Twitter Introduces the Twitter Timeline Ads Pilot Program for Publishers: Twitter launched a pilot ad program called Twitter Timeline Ads. This new program allows publishers to generate revenue for their site with ads shown in embedded timelines. According to an email sent to publishers and shared by Matt Navarra, Twitter states it has “hand selected a small group of publishers” in the U.S. for this invite-only program. Other publishers can sign up on the Twitter Business site to find out more about the program.
Twitter Shuts Down TV Apps: This week, Twitter announced that its TV apps, Twitter for Roku, Twitter for Android TV, and Twitter for Xbox, will no longer be available. A spokesperson for Twitter cites “…compliance with the General Data Protection Regulation,” which also goes into effect this week as its reason for shuttering the three apps.
Twitter Updates Mobile Web, Lite, and Windows Versions: Twitter’s mobile web version, Twitter Lite, and Twitter for Windows now support night mode; real-time updates on replies, likes, and retweets; and a newer tweet compose window.
Facebook Marketplace Expands to Include Home Services in the U.S.: Facebook Marketplace listings will now include thousands of “top-rated and vetted” local home service professionals such as house cleaners, plumbers, contractors, and more. This new tool is powered by data from third-party partners Handy, HomeAdvisor, and Porch, and gives users access to the professionals’ ratings, reviews, credentials, and location. It also enables users to receive instant quotes on jobs. Facebook is rolling out this new feature to all Facebook app users in the U.S. over the next few weeks.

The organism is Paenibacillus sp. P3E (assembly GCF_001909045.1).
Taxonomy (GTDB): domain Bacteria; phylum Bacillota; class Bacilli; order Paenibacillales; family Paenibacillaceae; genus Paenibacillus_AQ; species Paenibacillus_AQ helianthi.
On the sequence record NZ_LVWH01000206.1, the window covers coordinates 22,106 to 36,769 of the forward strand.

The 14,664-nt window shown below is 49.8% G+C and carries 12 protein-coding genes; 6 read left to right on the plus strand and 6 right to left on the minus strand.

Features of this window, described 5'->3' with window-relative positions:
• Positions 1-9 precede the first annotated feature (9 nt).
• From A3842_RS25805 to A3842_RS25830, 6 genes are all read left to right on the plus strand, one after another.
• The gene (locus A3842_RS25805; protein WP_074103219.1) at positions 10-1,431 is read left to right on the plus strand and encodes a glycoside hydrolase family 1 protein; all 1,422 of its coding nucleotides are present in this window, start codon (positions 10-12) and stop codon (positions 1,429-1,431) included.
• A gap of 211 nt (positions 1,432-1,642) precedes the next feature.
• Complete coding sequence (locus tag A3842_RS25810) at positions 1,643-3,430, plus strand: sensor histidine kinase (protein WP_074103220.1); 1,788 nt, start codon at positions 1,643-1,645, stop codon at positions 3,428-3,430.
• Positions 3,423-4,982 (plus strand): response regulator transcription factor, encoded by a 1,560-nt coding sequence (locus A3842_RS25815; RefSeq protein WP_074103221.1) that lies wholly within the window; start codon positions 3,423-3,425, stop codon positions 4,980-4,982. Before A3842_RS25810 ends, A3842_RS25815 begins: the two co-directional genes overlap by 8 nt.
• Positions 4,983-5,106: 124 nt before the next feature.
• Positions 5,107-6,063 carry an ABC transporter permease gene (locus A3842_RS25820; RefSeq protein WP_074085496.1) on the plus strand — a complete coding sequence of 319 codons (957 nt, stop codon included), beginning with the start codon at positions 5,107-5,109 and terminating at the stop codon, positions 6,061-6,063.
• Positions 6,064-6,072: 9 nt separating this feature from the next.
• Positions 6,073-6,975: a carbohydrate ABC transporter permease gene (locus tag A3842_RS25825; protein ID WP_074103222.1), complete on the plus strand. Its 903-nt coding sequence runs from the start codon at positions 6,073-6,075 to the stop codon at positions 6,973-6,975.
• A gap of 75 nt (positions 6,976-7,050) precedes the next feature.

Yelp Rolls Out Collections: Yelp rolled out Collections, which delivers “fresh, up-to-date content that helps connect you with great local businesses.” With this new feature, new businesses and top recommendations from across the Yelp community will be served as personalized recommendations based on an individual’s activity on Yelp. Yelp will also provide curated collections and enable users to create personal collections.
Facebook Two-Factor Authentication No Longer Requires Phone Numbers: Facebook streamlined the setup flow that enables users to establish two-factor authentication and eliminated the need to register a phone number to secure an account. Facebook previously required a phone number to set up two-factor authentication and prevent lock-outs but has redesigned the process to make it easier to use third-party authentication apps such as Google Authenticator and Duo Security on both desktop and mobile.
Facebook Asks Users to Clarify Privacy and Data Preferences: After being asked to provide a clearer explanation of what information it collects and how it uses this data, Facebook is popping up news feed alerts that ask users to review their preferences and details around advertising, face recognition, and information they’ve chosen to share in their profile. Facebook previously updated its data policy and made its privacy controls easier to find. These tools were initially required by the European Union in preparation of the General Data Protection Regulation (GDPR) deadline but Facebook expanded them worldwide.